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Rebekah Brooks

The Queen is dead, long live the Queen: the return of Rebekah Brooks and what it says for bad PR

By Mark Borkowski

September 5, 2015 | 5 min read

Rebekah Brooks is back. To use Robert Thompson’s words: “Rebekah will lead a great team at News UK into the digital future, while maximising the influence and reach of our newspapers, which remain the most informative and successful in Britain and beyond”…blah blah blah. Michael Wolff, the American author of a biography of Mr Murdoch called The Man Who Owns the News, said that the UK had gone to war with the media mogul and “the UK lost.”

Media land clamour suggests that the appointment represents a terrible PR move, but perhaps the hyper babble circulating on all channels misses an important issue encapsulated in the return of Brooks. Take a step back and consider a subtler point about negative perceptions and bad PR.

So indignant was a Daily Mail reporter that the 89-year old Harper Lee was being thrust into the spotlight that she barged her way into a Monroevill nursing home and demanded an audience with the now-senile writer. Decades of reclusiveness by the author did not harm the sales of her Mockingbird follow-up, as copies of Go Set a Watchman flew off the shelves, as if they were printed in Hogwarts.

Nobody’s idea of a hermit, Beyoncé shares Lee’s wariness about exposing herself to the media glare - she hasn’t given an interview since 2013. Nevertheless, last week Queen Bey appeared on the front of Vogue; readers can be excused for feeling slightly short-changed by the actual article, dubbed a “comprehensive tribute” ­ but in reality all the copy about the icon was second-hand. In stark contrast, fans of the Kardashians can seek comfort from the knowledge that they are never far from a camera lens or TV crew.

Joining Beyoncé in a bubble of his own is track star Justin Gatlin who vowed to boycott the doping-obsessed British media, including sending his agent to face the Today programme on his behalf.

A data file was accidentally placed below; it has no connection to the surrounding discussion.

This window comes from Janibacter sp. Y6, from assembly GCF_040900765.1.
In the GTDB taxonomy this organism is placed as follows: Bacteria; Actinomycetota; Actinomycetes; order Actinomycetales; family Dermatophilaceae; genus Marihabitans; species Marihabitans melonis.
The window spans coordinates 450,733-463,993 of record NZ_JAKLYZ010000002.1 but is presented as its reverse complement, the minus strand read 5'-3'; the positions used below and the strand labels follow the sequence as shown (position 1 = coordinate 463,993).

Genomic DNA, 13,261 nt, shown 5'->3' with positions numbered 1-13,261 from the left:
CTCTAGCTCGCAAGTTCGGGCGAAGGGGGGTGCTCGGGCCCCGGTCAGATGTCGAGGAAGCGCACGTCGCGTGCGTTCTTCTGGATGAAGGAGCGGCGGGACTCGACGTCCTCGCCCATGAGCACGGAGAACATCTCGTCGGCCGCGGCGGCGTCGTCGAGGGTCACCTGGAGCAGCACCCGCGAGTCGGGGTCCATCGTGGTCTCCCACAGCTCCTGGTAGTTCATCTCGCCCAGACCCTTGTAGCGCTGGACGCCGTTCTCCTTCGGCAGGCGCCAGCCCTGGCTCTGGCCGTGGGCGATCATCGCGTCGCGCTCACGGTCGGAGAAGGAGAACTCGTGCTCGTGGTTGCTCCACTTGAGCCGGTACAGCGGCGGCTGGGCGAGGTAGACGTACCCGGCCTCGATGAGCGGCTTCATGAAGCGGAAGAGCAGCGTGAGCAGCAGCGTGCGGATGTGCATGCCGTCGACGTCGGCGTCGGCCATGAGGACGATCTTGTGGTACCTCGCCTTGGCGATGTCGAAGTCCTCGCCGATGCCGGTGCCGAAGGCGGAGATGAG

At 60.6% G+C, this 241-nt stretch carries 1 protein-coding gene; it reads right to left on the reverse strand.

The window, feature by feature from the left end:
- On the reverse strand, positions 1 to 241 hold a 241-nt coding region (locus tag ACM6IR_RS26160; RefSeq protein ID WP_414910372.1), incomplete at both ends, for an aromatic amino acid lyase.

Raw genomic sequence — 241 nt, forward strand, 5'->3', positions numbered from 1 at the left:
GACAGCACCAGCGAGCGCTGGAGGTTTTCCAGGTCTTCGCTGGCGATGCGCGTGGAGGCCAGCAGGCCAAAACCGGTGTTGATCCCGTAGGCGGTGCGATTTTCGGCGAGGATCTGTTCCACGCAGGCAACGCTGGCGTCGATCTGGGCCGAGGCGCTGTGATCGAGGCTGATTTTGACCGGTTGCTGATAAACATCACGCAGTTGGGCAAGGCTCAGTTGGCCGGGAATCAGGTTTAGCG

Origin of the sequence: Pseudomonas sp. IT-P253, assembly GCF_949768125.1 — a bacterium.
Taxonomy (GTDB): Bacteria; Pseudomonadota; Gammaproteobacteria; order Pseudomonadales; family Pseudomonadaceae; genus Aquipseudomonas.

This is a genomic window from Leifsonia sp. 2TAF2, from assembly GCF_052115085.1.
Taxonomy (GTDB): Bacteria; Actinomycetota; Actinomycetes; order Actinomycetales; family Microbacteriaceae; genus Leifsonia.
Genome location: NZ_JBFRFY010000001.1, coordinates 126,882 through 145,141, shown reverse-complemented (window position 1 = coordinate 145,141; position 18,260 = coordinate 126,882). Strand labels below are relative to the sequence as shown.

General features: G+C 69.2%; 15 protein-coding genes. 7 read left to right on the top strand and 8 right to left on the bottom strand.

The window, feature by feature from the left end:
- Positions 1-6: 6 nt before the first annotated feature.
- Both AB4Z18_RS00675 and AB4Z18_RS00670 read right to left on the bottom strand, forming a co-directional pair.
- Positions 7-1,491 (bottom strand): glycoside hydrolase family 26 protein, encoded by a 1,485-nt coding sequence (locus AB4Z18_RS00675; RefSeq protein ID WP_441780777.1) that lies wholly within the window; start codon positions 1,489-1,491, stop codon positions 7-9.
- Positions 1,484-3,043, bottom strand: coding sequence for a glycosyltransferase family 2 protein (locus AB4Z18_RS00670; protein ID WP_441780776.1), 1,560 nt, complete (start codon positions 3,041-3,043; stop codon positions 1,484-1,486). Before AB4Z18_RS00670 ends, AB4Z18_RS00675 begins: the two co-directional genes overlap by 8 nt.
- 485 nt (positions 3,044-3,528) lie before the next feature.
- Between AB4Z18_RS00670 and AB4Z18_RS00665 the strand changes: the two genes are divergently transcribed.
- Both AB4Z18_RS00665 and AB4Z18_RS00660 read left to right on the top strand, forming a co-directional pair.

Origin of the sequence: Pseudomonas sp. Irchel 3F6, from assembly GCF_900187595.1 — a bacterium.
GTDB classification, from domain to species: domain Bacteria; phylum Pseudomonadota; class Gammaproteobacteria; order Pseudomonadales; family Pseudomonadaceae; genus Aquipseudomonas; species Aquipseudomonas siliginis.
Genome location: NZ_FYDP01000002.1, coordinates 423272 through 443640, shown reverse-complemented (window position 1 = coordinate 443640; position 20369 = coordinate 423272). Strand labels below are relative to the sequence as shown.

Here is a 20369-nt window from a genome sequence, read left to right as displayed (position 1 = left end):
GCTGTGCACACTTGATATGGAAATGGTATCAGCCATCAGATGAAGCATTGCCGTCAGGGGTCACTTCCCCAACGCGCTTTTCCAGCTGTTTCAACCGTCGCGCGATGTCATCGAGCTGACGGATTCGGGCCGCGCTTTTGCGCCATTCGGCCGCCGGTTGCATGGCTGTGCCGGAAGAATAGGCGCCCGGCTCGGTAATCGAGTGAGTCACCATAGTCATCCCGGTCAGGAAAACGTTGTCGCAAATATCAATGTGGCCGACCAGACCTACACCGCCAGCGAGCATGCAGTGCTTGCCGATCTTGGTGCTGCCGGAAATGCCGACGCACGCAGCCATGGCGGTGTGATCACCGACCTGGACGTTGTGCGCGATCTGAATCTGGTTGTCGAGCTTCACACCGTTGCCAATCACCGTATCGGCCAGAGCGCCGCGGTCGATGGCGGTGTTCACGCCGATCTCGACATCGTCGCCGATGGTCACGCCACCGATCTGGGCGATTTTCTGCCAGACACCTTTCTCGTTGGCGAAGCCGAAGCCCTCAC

This raises the question of whether we are entering an age where our perceived great and good simply bypass pesky journos and their irritating questions and take image management into their own hands? Who, after all, actually needs PR when you can speak directly to your fans - via, the still essential entourage of PAs and agents or your own Twitter and Instagram feeds?

Bad press can cause immense reputational damage - but it rarely destroys. Social media may have turbo-charged our shaming impulses but it has also magnified the amnesiac nature of the ever-refreshing news cycle.

In the recent past, disgraced public figures like John Profumo and Jeremy Thorpe had to lie low for many decades, before receiving social absolution; now they have the mercy of being old news. Fast forward to 2015 and Thomas Cook was reeling from its callous response to tragedy. Yet 4 short months passed and the status quo returned – with more people booking it rather than boycotting it.

Disappearing even faster into the bush is Walter Palmer, last month’s most reviled dentist. After shooting the wrong cat and being dropped into the lions’ den of Twitter, Palmer received levels of vitriol usually reserved for warlords, soap villains and former Labour prime ministers. He apparently feared for his life and his dental practice became a target, online and off. Yet for all the hashtag roaring, the storm was as short as it was intense. Six week after going into hiding, Palmer is back polishing the molars of the good folk of Bloomington.

Have we maxed out the limits of PR’s usefulness? Or does PR itself need to change to keep up with new ecologies of communication?

What raises Beyoncé and Gatlin above the need for press attention is the sense of control that they feel they have over shaping their destinies. Fine for the air conditioned and red carpeted some. For others who don’t have the luxury of being surrounded by fawning yes men, thoughtful PR equips the client to know themselves. It’s not just about planting the story, it’s important to grow and develop it with the client.

Take for instance the recent transformation of Monica Lewinsky.

Like Palmer, she could have simply been content with fading away into the background noise of ex-stardom/notoriety. With the help of the PR agency HvM, Lewinsky began doing the speaking rounds (Forbes-TED-Cannes) to lay the ground for the story of her ‘inspirational’ struggle against online abuse. In this sense her success speaks to the irony of social media: it creates many victims but it also loves the survivors of its own abuse.

The question is does the real world of the mass consumers care about RB re-appointment?

For those sitting in powerful rooms, frustrating hand wringing will not derail the purpose of the Murdoch Empire. The power and influence of Rupert Murdoch returns to remind us all that where there is a teflon coated will, owned channels and deep pockets, the meek will struggle to inherit the earth.

Rebekah Brooks

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